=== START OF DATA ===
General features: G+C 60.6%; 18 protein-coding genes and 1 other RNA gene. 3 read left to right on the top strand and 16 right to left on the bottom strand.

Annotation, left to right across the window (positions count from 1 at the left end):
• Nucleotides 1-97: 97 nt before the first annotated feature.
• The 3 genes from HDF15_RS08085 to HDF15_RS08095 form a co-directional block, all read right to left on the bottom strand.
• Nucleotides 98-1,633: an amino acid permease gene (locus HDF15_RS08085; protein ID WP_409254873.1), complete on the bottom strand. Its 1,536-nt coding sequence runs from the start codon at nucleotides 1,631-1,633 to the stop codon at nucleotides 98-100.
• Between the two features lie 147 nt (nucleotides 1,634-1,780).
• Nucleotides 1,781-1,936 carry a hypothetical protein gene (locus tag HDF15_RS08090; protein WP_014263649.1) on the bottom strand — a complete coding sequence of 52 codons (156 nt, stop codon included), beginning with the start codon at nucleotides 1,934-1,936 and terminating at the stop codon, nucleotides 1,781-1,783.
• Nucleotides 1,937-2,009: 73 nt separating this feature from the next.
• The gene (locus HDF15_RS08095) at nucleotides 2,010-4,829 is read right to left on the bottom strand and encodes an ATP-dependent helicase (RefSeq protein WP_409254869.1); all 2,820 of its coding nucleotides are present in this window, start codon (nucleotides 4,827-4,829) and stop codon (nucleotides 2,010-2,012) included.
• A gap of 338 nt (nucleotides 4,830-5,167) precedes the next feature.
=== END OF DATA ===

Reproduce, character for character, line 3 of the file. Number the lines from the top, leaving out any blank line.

• Nucleotides 1-97: 97 nt before the first annotated feature.